- In Britain, one in three of us suffers from poor sleep1
- In 2012 the NHS spent over £50 million on sleeping pills alone2
So let's look at the importance of sleep, the effects of not sleeping well and how to get better sleep.
How your quality of sleep may affect you
The amount of sleep you need varies from as much as 21 hours when you were a baby, to 7-8 hours as an adult.3 We all know that one of the nice things about sleeping well is to awake refreshed. But regularly sleeping well also helps other aspects of our health and wellbeing, including:
- Boosting your immune system
- Helping to keep your weight down
It's well known that you can feel sluggish in the morning after sleeping poorly. A poor night’s sleep can affect your mood, your ability to concentrate and leave you feeling tired and lethargic. The occasional night of poor sleep happens to most of us and should give you no great cause for concern. However, sleeping poorly on a regular basis could ultimately put you at risk of other problems too:
- Heart disease
- Depression and anxiety.
The NHS states that: "It's now clear that a solid night's sleep is essential for a long and healthy life."
So it's certainly worth examining how you might sleep better, rather than just accepting that's how it is.
What can be the causes of not having good sleep?
There are many reasons why you may not be sleeping well, including emotional worries and medical conditions, but some of the most common reasons are money concerns and work issues.2 You may have your own specific reasons for your troubled sleep, that go beyond the physical, and you should consider discussing them with health professionals if you feel you have been unable to find solutions.
How can you sleep better and wake feeling refreshed?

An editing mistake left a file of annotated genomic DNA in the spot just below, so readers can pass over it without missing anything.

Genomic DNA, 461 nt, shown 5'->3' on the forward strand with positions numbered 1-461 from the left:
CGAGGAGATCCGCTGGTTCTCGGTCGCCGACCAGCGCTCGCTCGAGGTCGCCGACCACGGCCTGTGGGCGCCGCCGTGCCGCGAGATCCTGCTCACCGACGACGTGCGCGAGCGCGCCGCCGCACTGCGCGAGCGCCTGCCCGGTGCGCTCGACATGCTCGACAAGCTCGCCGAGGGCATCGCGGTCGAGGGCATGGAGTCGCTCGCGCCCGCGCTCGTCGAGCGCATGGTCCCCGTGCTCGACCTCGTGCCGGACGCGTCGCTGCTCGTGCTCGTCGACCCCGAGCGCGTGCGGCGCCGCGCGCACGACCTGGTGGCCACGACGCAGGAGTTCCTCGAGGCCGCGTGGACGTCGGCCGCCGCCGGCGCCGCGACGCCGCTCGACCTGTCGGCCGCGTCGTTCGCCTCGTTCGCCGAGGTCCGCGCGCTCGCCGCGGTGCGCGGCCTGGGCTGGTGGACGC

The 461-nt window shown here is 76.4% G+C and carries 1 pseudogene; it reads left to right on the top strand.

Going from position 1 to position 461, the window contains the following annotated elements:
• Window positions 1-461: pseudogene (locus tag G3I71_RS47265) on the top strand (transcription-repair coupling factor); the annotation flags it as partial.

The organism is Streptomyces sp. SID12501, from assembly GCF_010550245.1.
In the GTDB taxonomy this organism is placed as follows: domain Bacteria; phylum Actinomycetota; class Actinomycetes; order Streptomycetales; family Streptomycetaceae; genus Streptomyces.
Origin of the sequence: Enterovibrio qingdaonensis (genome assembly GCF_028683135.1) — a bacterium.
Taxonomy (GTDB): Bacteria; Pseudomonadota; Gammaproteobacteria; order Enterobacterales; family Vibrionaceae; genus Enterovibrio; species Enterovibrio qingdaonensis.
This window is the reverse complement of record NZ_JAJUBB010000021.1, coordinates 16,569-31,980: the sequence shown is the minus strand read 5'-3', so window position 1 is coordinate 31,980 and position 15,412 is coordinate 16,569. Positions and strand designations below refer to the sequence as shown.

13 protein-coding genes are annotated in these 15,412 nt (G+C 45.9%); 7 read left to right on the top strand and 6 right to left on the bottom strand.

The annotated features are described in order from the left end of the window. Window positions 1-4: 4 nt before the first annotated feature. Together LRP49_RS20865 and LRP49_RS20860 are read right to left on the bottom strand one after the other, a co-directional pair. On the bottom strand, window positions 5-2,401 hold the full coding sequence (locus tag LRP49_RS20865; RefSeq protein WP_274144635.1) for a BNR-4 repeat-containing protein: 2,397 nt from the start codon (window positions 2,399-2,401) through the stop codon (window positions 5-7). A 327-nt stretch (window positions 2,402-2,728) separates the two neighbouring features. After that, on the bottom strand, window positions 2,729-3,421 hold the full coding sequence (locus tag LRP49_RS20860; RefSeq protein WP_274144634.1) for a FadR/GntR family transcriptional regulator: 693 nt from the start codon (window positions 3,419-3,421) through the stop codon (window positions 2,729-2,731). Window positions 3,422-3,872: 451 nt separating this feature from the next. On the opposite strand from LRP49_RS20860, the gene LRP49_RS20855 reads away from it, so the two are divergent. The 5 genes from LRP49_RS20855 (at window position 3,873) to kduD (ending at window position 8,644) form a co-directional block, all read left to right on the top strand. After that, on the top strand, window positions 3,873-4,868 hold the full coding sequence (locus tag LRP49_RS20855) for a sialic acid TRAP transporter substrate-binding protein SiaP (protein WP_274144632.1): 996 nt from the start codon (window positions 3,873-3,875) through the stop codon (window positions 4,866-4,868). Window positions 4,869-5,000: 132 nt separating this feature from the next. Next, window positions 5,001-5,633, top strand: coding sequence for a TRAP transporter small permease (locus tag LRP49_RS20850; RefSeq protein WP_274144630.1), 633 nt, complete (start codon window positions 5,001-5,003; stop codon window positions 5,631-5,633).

The simplest way of helping to improve your sleep, is to address the reasons why you’re not sleeping well. Here are 10 tips that cover many of the common reasons for disturbed sleep:
- Treat your bedroom as the room for sleep - not just another living room
- Lights in your bedroom can keep you awake - turn them off, or cover up if possible. The sleep- inducing hormone melatonin is very sensitive to light and may not be produced sufficiently in your body if your room isn't dark enough
- Television, computers or mobiles in your bedroom - it's a good idea to switch them off, remove or mute them, so that lights or sound alerts don't distract you
- An uncomfortable mattress - get a new one if you possibly can. We can spend more time in bed than on other pieces of furniture, so consider prioritising if you are planning to buy new things for your home
- Temperature - it can help if you try to keep your bedroom cool. An ideal temperature for a good night’s sleep is around 18 °C or so
- Try not to exercise late at night, as this can raise your adrenaline levels, preventing the relaxation necessary for sleep. The movement and agitation also increases the chance of an upset stomach or heartburn.
- Wear earplugs if noise is keeping you awake
- Have a relaxing bath before bed, or read a book in bed to help you relax before trying to sleep
- Food - eating late at night or eating the wrong type of food for your evening meal can trigger heartburn. Caffeinated drinks can keep you awake, so try to examine what you eat and drink, and when, and make some adjustments if necessary.
- Heartburn – Heartburn is a condition that commonly disturbs sleep, and symptoms are often more at night. If you’re finding that heartburn is giving you problems with your sleep, then Gaviscon Double Action can help. It neutralises stomach acid while also forming a protective barrier on top of the stomach to help keep the contents in place and provide effective relief that lasts up to twice as long as antacids.
All information presented is not meant to diagnose or prescribe. Gaviscon Double Action for Heartburn & Indigestion. Always read the label. If symptoms are severe or prolonged you should consult a doctor or pharmacist.
Article published January 1, 2021